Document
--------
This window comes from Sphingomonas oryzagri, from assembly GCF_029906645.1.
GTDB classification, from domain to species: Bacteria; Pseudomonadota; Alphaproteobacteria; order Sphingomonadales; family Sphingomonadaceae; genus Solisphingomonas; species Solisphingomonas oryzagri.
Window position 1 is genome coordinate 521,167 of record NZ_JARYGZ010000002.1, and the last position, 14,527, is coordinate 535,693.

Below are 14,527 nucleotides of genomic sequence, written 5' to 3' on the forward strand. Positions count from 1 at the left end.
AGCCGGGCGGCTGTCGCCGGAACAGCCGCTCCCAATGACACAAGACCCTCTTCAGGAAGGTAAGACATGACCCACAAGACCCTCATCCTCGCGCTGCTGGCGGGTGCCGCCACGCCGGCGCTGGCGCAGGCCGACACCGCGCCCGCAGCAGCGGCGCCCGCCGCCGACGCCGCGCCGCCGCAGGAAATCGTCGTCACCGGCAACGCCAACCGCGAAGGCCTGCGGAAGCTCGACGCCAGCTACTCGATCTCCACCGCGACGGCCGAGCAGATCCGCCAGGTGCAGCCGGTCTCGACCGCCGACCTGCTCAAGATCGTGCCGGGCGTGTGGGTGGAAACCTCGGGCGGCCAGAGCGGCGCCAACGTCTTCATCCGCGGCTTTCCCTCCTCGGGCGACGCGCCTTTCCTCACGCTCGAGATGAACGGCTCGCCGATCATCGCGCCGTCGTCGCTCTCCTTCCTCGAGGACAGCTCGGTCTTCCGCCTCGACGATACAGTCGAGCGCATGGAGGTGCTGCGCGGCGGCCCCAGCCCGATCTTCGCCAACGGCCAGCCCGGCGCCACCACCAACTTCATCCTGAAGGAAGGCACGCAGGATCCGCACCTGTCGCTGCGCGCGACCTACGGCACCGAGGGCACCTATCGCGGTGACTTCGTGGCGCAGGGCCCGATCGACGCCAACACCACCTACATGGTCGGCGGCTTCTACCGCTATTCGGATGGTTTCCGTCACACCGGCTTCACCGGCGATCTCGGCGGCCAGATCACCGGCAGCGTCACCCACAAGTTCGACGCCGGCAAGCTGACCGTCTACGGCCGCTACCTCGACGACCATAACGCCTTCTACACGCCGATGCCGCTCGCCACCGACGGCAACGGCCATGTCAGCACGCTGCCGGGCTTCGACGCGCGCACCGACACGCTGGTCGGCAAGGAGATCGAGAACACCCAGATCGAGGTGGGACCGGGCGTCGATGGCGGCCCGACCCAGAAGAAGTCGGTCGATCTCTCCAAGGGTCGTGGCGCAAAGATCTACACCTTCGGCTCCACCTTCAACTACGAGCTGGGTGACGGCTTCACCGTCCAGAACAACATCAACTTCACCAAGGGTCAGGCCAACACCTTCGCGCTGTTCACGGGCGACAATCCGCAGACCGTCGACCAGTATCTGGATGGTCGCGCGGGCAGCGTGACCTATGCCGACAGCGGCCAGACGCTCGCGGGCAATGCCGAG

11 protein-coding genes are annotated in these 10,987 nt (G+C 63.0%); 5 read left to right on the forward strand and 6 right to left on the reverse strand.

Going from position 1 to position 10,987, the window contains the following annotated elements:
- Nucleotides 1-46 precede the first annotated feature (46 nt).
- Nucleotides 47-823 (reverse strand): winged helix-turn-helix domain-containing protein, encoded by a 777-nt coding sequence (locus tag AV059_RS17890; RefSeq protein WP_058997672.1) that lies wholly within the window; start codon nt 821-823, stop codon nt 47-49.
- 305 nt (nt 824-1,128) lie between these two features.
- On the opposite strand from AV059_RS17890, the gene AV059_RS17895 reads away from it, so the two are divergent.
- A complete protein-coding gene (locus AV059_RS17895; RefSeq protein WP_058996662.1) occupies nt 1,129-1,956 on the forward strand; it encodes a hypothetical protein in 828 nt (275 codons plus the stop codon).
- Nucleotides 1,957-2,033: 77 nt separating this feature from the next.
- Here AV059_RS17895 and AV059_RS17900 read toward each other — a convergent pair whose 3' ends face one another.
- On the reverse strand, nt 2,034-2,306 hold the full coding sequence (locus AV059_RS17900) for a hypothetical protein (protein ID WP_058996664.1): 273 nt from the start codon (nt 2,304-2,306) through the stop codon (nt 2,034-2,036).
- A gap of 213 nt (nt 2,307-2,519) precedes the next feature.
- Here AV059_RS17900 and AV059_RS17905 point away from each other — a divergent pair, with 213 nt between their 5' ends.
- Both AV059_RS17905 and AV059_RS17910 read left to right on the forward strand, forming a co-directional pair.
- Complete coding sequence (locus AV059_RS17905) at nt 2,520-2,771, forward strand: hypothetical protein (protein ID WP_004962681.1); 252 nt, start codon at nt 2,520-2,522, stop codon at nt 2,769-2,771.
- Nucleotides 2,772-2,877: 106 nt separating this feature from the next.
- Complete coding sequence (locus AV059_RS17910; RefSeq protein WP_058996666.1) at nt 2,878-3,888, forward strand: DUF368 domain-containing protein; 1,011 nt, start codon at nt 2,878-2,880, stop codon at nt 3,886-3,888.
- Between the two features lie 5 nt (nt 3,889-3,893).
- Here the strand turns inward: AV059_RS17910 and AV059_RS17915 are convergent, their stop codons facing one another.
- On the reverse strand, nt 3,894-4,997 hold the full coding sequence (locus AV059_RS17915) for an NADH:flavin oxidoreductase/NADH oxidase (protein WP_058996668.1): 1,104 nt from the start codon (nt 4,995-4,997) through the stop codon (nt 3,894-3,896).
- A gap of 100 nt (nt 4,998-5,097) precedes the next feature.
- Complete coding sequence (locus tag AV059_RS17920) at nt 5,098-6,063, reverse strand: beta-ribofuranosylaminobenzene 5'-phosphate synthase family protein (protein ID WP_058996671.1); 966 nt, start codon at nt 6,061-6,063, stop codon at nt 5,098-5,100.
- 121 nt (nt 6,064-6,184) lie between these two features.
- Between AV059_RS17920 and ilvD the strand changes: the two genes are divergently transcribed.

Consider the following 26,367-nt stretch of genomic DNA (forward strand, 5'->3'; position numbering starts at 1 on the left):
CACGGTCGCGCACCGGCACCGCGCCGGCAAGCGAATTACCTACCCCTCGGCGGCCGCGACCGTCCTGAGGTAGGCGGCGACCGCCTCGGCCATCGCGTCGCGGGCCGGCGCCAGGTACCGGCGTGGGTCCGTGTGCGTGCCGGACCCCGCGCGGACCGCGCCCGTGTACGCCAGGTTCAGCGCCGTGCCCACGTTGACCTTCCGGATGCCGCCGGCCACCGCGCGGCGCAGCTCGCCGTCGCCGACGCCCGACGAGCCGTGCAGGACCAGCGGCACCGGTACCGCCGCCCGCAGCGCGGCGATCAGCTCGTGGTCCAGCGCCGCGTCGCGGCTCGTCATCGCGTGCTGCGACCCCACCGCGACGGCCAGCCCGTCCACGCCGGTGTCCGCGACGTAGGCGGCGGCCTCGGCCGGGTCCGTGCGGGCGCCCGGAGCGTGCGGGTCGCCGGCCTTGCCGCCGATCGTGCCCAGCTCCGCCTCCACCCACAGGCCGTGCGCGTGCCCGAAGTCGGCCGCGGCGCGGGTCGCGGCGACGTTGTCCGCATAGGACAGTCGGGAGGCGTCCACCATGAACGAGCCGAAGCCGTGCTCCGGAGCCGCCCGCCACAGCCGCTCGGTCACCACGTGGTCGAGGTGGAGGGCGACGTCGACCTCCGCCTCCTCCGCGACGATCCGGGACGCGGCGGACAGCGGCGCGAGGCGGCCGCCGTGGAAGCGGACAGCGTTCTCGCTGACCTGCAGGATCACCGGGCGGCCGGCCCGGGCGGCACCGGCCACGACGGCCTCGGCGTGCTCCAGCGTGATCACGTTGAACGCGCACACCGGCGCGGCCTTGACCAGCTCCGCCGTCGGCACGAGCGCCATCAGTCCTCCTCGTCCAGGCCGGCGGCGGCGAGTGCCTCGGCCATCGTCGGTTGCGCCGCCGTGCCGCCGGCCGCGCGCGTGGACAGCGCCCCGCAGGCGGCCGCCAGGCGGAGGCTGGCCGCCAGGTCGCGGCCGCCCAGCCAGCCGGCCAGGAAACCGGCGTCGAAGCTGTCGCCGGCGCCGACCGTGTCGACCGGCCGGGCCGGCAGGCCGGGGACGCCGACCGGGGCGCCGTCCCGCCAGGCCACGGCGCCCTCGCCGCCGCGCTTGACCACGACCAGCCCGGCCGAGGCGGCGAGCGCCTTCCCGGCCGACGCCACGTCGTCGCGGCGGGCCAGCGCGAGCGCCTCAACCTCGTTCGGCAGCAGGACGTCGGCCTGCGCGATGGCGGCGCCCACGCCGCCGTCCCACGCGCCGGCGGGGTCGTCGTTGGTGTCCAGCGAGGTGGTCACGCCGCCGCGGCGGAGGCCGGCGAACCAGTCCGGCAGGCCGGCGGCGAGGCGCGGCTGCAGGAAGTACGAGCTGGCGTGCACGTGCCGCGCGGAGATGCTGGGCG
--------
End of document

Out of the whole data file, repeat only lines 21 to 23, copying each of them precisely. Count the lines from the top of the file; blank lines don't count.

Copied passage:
- Complete coding sequence (locus AV059_RS17910; RefSeq protein WP_058996666.1) at nt 2,878-3,888, forward strand: DUF368 domain-containing protein; 1,011 nt, start codon at nt 2,878-2,880, stop codon at nt 3,886-3,888.
- Between the two features lie 5 nt (nt 3,889-3,893).
- Here the strand turns inward: AV059_RS17910 and AV059_RS17915 are convergent, their stop codons facing one another.